I don't know what a landlord would do if you asked them for references. Laugh? Seriously, renters move often, and while a landlord might still have the address they sent the deposit back to, chances are they have since moved from it, so tracking down the references would be difficult, particularly if you deal with people who don't want junk mail following them, so don't fill out a change of address card (they only change the addresses of the bills, etc.).
  10. westbrook

    westbrook In Remembrance

    May 10, 2002
    When you walk through the house to look at it, take a pencil and paper with you. Make notes on things you see wrong or needing repair. Look under sinks for water damage which means leaks. Look at carpet and drapes, have they been cleaned? Tell the landlord about your concerns. You can tell allot about the kind of landlords they are by the condition of the house. This will tell you what kind of renters they have had too. If the paint is new perhaps they have had awful renters, if the paint is old but clean they may have had great renters. The day you move in get a camera and the days newspaper, with the day date you are to move in. Photograph everything with that newspaper next to it.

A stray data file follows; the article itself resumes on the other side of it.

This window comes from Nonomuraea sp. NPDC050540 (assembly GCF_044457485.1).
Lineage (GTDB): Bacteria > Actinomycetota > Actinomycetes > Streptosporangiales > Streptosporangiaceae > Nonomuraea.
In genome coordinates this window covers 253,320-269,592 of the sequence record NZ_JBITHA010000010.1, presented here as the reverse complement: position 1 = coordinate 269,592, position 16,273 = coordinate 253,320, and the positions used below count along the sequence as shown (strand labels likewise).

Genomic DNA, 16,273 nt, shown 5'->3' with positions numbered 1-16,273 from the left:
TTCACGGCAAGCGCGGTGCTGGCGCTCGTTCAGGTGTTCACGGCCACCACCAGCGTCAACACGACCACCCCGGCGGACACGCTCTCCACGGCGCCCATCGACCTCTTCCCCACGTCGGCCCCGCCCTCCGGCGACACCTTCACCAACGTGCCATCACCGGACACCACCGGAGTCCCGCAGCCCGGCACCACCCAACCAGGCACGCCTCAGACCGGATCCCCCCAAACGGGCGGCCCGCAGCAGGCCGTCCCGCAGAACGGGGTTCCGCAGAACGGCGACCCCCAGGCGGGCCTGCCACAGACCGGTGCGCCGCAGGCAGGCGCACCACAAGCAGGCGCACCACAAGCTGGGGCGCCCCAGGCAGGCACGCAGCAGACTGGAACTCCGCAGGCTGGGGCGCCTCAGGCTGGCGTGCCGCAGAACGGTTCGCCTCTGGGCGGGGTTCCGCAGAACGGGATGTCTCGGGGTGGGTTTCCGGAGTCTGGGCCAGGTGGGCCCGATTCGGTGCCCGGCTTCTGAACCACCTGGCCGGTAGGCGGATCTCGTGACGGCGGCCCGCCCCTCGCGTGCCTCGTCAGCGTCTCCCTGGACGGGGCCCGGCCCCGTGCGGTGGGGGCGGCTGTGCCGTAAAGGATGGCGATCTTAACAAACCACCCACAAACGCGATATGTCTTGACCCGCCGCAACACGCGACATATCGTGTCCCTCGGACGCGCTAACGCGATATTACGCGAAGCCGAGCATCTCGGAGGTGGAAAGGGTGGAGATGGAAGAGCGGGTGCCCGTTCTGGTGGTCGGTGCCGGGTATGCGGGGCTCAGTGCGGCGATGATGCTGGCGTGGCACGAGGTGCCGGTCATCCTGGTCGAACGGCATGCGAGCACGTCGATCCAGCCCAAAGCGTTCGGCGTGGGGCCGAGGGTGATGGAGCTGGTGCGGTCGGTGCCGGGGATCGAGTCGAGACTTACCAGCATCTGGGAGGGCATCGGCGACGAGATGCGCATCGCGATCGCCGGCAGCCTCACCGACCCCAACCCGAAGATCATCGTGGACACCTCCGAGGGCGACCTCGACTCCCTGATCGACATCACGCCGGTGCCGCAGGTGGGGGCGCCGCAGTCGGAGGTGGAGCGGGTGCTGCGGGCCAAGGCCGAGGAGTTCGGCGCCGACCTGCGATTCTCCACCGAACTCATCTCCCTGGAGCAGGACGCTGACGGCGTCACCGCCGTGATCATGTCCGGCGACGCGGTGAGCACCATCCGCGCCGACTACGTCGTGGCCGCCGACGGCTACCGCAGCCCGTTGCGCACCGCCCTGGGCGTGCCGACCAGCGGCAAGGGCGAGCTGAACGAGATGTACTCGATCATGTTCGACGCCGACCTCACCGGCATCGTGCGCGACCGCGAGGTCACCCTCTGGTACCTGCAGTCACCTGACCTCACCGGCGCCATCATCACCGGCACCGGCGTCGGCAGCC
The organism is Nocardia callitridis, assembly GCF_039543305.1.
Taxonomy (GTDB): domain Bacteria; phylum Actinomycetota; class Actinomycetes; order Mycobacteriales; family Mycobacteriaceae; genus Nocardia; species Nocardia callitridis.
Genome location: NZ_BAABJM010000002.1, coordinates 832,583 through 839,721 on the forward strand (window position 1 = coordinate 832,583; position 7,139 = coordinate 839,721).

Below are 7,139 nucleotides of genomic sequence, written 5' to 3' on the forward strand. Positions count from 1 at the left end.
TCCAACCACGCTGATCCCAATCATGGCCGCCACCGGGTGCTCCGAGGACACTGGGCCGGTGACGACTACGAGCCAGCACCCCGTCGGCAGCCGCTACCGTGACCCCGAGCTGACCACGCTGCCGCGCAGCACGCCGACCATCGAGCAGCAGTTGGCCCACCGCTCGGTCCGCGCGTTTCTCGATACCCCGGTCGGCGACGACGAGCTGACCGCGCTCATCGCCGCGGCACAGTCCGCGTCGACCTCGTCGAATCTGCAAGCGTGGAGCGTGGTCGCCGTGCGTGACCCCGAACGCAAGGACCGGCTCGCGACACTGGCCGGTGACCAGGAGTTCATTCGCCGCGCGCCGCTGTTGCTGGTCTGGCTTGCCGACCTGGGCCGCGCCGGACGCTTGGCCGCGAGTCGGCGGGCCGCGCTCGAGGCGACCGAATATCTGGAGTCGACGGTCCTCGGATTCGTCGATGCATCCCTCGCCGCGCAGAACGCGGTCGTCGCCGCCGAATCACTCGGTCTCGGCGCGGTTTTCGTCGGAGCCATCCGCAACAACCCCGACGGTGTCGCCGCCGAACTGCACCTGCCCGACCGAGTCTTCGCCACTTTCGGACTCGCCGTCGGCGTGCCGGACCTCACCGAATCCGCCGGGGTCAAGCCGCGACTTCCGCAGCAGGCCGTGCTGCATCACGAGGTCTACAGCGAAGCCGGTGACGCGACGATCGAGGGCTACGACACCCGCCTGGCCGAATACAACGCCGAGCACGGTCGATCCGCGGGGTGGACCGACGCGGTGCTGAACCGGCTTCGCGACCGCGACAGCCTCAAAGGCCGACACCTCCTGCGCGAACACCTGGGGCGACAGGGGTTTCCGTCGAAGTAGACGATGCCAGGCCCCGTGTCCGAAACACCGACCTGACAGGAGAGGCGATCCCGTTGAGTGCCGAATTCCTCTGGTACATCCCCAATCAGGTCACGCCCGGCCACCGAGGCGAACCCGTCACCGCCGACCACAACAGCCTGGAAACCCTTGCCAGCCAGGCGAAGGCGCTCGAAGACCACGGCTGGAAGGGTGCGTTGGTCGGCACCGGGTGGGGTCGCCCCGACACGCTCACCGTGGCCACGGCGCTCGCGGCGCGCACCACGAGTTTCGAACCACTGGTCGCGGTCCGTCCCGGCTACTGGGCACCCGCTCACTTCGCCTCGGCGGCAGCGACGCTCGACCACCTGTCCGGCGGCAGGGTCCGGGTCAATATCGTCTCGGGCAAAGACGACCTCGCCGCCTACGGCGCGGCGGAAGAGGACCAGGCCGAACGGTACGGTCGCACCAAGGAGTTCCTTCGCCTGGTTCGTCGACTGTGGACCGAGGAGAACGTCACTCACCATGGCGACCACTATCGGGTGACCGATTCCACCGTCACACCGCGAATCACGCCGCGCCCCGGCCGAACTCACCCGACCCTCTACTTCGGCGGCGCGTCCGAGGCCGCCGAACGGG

These photos if needed are proof of the condition of those things you took pictures of. If a sink has a crack..photograph it! This way when you move out the landlord can't say 'you did it!'.

    As a landlord it is better to tell prospective renters everything up front, as a renter it is better to ask everything up front. If the landlord isn't receptive to what you would like to do (with in reason) then it isn't the place for you.
  11. Gary in ohio

    Gary in ohio Well-Known Member Supporter

    May 11, 2002
    Rental insurance is between you and your insurance agent. If your buying insurance from your landlord, look out...

  12. BCR

    BCR Well-Known Member

    Jun 24, 2002
    You might consider just investing in a few big pots or 5 gallon buckets to start growing things on your deck. Bonus is, if you move unexpectedly you can take the growing plants with you. Tomatoes are being grown 'upside down' now from 5 gallon buckets. I haven't done this, but friends have and they seem to do great. Easy to maintain these potted plants too. No, you can't grow 40 corn plants this way, but maybe you'd be better off renting/borrowing a separate piece of ground specific for gardening if that is what you had in mind. You can grow an awful lot of things intensively in pots...even beans, zukes and cukes. Need pots? Put an ad in the penny saver that you are looking for pots for giveaway--heck, if you were here I could give you about 15 gallon ones and lots of others.